Think about all of the achievements you’ve earned in your lifetime: graduating from college, joining a professional association, recognition at work for a job well done. Where are those achievements currently displayed? In your home? On your desk? Stuck at the registrar's office? There’s a better way to surface and share those achievements: digital credentials. Digital credentials are a graphical representation of a person’s abilities and competencies, combined with a verifiable description of the knowledge and activities it took to earn it. Digital credentials are the quickest, most secure way to verify knowledge, skills, and abilities.
Digital credentials save your organization money on marketing, human resources, and recruiting costs, which has an impact on the financial bottom line. Data shows that it costs less to upskill and train your existing workforce, with the goal to retain and fill unoccupied jobs, than hiring outside of your organization. Hiring new employees is expensive. On average, companies spend between six to nine months of an employee's salary to successfully recruit and onboard a new team member.
Digital credentials are highly-visual and optimized for sharing on social media channels and professional networks. This builds awareness, value, and demand for an organization’s credential. According to the case study Shifting the Up-skilling Paradigm digital badges help IBM create a diverse, inclusive workforce. IBM’s digital badge program has garnered more than 200 million estimated social media impressions through early 2018, which represents $39,000 per month in marketing value.
The road between higher education and full-time employment is no longer a straight one. Post-Great-Recession graduates are dealing with a labor market that, while booming, is competitive. Relying solely on a transcript to gain employment is a dated process that hinders both the student and prospective employer, but verifying achievement and skills has never been easier with digital credentials.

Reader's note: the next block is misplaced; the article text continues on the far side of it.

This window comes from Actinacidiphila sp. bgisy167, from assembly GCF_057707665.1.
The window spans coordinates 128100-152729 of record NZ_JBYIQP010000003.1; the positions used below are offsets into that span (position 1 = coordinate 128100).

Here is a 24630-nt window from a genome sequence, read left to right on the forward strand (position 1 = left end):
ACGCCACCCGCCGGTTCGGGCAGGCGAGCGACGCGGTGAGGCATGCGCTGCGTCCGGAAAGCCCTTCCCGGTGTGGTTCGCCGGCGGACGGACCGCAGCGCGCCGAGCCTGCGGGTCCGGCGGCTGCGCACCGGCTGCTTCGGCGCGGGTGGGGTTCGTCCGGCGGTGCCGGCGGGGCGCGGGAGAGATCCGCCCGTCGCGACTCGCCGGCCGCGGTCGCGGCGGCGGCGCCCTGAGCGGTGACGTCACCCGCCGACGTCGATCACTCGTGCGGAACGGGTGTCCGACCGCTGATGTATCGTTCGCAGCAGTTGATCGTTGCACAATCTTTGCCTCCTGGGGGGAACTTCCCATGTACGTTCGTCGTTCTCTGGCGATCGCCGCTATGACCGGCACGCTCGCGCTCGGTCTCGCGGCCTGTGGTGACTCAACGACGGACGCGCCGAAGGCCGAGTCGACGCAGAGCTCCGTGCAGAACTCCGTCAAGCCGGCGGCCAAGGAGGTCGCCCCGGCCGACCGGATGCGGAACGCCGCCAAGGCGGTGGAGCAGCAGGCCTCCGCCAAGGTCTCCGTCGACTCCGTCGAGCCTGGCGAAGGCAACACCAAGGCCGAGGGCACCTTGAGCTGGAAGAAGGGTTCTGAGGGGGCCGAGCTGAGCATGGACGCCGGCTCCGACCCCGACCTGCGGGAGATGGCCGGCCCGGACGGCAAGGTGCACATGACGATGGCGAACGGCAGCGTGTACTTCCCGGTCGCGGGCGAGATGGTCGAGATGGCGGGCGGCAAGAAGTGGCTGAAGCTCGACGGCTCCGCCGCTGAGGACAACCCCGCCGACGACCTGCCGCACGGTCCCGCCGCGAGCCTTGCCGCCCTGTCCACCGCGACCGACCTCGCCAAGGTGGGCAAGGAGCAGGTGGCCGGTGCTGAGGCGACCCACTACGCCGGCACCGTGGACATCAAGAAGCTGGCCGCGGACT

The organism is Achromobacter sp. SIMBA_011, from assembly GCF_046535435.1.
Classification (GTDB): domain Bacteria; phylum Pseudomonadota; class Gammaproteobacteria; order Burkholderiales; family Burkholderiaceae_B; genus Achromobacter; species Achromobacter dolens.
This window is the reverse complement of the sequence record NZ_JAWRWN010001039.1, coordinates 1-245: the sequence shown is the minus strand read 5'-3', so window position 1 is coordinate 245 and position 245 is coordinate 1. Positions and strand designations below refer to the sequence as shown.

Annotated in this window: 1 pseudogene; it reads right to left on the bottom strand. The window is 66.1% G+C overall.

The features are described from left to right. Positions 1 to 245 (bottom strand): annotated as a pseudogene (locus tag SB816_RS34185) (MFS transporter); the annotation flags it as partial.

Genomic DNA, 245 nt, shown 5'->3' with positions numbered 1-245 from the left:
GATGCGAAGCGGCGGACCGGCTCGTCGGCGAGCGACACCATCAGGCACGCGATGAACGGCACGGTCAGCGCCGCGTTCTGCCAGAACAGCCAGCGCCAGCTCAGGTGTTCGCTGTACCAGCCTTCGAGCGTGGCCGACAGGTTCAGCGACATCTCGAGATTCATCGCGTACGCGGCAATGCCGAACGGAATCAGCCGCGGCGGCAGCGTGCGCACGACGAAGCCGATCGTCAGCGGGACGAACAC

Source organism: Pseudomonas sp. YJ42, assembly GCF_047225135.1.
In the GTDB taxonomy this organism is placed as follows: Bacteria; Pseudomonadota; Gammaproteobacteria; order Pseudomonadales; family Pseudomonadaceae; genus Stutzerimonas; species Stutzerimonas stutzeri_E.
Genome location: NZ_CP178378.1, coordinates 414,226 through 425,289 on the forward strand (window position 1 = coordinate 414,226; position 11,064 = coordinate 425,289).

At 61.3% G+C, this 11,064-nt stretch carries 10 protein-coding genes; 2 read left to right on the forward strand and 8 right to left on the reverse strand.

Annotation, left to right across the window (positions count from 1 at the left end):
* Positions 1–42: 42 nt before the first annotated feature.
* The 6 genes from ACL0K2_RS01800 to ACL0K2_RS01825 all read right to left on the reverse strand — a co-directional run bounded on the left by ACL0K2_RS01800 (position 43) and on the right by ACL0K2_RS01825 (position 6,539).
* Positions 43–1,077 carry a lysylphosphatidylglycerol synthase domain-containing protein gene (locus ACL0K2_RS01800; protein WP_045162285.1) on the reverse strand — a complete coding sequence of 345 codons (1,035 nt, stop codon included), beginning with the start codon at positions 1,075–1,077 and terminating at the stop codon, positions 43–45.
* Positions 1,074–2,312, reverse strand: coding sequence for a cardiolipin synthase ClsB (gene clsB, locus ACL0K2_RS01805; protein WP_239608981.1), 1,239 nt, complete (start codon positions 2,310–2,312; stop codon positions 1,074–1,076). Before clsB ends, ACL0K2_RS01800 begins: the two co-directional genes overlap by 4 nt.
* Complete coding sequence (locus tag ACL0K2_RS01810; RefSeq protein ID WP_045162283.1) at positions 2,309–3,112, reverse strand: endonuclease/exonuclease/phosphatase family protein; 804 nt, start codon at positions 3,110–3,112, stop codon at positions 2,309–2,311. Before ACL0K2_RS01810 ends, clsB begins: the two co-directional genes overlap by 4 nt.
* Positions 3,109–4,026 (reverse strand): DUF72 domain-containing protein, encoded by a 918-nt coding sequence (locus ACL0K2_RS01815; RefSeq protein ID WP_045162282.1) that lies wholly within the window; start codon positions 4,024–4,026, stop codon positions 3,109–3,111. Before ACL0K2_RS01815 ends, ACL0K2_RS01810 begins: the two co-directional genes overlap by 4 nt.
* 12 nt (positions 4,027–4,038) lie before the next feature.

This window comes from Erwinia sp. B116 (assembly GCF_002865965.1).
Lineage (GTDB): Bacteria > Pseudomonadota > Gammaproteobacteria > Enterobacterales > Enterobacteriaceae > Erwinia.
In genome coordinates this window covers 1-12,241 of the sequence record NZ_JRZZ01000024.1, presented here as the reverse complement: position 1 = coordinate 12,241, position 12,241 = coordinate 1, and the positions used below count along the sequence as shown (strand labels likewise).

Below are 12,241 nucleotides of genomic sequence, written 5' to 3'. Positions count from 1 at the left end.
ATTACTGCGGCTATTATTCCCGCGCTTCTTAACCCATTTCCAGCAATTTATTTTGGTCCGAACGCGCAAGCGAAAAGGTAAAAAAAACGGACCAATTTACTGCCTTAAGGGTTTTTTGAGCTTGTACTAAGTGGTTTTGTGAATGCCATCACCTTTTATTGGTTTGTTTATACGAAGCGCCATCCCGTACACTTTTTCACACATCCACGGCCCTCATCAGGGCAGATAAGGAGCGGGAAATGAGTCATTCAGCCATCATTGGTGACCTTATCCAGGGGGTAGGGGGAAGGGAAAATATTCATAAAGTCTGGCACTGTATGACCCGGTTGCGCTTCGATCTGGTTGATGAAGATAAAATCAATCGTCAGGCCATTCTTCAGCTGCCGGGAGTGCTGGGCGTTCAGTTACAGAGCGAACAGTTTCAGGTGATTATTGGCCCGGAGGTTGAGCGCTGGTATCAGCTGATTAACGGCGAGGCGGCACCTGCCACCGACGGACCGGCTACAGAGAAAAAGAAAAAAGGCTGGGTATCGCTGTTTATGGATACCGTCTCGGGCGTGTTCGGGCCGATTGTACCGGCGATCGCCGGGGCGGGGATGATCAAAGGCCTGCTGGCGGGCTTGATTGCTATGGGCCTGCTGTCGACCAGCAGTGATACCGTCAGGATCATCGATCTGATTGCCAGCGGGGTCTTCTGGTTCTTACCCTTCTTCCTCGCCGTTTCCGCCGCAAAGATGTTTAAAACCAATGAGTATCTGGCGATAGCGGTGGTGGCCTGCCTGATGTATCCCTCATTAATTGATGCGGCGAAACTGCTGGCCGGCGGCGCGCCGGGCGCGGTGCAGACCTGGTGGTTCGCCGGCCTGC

How can a recent college grad get hired? Earning credentials helps bridge the gap between higher education and employment by going beyond a traditional transcript. Recent college graduates can take what they’ve learned from a university that offers digital credentials (beyond just classes they take and grades they earn), and turn them into granular achievements that are marketable to potential employers. Skills-based hiring levels the playing field among candidates and makes it easier for hiring managers to eliminate bias, identify skills, and hire efficiently.
Creating digital credentials relevant to a college or university’s local community also positively impacts the employability of recent graduates. After Colorado Community College Systems conducted an extensive needs-analysis with local employers and employment experts, they mapped those skills to stackable, digital badges. This enabled students to be recognized for specific, relevant skills that helped them stand out as qualified job candidates.